She was born full term, following a normal pregnancy; birth weight was 2800 g, birth score 9 and she was exclusively breast fed to 6 months. In family history there is no significant pathology mentioned.

After the beginning food diversification parents notice the appearance of accelerated bowel transit with numerous modified stools. Over time these symptoms has influenced the growth rate. Parents noticed weight stagnation followed by weight loss lately.

Clinical examination revealed pale and dry skin. Subcutaneous tissue was poorly represented generalized patient weighing 8 kg (value below the 5th percentile on the growth chart for age). No pathological changes were detected in the respiratory and cardio-circulatory system. It was also revealed abdominal distension, gracile limbs and hypotonic.

Laboratory examinations showed that anti-transglutaminase-IgA and anti-endomysium-IgA were positive. The child presented a syndrome of hepatocitolyse with a slight increase of serum transaminases. In these conditions we investigated a possible infectious hepatitis. We determined HBs antigen and HCV antibodies which were negative, thus excluding infection with hepatitis viruses B and C. We excluded acute infection with cytomegalovirus (CMV IgM antibodies were negative), and Toxoplasma gondii (Toxoplasma IgM antibody negative).

Pathological examination of duodenal biopsy showed villous atrophy, Marsh type 3.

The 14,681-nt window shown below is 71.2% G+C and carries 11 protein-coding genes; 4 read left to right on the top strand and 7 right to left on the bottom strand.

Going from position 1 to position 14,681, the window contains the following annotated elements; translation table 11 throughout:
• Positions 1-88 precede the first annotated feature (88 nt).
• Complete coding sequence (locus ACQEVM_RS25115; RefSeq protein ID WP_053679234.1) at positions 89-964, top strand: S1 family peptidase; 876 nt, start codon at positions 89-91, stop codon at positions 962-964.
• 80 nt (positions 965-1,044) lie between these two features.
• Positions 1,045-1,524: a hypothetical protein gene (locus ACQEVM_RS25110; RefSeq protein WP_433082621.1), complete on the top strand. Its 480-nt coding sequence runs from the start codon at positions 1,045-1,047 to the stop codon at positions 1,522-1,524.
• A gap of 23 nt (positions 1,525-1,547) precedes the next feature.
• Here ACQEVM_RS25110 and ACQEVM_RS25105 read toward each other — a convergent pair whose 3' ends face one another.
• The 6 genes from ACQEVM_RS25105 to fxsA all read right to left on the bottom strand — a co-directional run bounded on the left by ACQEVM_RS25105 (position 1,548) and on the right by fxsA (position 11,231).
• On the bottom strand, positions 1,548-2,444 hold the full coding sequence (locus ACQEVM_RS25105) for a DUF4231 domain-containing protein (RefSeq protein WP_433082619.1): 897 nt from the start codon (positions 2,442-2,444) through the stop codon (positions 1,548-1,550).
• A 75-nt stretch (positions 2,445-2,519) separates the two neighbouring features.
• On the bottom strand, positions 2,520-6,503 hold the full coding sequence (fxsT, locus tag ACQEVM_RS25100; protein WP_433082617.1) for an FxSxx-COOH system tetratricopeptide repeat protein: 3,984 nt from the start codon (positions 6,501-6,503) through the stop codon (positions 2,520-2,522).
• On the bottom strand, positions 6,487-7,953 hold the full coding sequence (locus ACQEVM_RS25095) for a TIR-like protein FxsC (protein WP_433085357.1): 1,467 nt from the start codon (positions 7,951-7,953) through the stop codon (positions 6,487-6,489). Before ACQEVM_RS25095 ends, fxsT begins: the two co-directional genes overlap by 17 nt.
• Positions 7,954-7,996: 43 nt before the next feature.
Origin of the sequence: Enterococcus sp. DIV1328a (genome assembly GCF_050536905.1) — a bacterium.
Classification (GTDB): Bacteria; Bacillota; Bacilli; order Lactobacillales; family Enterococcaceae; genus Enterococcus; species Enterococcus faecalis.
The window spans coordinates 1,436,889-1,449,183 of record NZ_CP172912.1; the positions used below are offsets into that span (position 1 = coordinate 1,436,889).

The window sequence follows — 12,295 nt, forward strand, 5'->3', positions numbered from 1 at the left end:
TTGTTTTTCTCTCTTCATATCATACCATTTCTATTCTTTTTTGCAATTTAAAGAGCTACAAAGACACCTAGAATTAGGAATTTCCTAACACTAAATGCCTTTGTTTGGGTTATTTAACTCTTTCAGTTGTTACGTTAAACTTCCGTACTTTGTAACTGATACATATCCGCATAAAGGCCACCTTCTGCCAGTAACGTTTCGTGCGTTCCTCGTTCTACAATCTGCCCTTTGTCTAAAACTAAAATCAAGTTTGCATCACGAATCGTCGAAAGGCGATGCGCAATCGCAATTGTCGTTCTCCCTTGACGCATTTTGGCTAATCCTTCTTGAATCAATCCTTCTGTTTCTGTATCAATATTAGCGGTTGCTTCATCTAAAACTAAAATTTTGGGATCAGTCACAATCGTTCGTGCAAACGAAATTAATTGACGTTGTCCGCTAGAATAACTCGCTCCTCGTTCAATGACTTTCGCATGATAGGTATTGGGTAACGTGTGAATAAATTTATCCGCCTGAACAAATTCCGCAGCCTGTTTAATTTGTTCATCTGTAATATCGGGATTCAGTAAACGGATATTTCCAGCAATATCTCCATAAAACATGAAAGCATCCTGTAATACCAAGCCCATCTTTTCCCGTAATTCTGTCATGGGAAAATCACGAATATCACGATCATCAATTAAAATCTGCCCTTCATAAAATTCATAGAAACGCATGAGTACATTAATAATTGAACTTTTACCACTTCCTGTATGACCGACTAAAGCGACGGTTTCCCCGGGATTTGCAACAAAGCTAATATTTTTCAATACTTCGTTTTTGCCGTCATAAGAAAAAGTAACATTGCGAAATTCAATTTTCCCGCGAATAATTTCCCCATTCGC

Thus we established the diagnosis of celiac disease and reactive hepatitis.

Therapeutic recommendation was gluten-free diet and treatment with hepatoprotectors. By gluten-free diet evolution was spectacular with progressive and constant increase in weight.

On clinical reassessment at age 10, laboratory examinations revealed pathological values of anti-transglutaminase-IgA and anti-endomisium-IgA. Serum transaminases were elevated and the hemoglobin to lower limit for the age. Abdominal ultrasound showed a liver with normal structure and dimensions. Although the patient tried to keep a gluten-free diet, the food, especially flour products, it seems that they contain traces of gluten. It is possible that patients may have consumed products with gluten in certain circumstances such as play meetings with friends, parties, birthdays. For this reason, the anti-transglutaminase IgA antibodies were again positive and digestive manifestations reappeared with bulky stools, failure to thrive, and an incipient deficiency syndrome with mild anemia. Caution is advised in diet, and especially to the use of those dishes that is mentioned that do not contain gluten.

3. Particularities of the Case

A particular aspect of the case is the occurrence of hepatitis which I thought was reactive without an infectious cause. According to the literature it is possible the appearance of the reactive hepatitis to be maintained throughout the immune mechanism.

Despite a gluten-free diet the symptoms reappeared and anti-transglutaminase-IgA were positive because the products were not safe as 100% gluten-free. Therefore, patients on a gluten-free diet must carefully read the label on gluten-free products.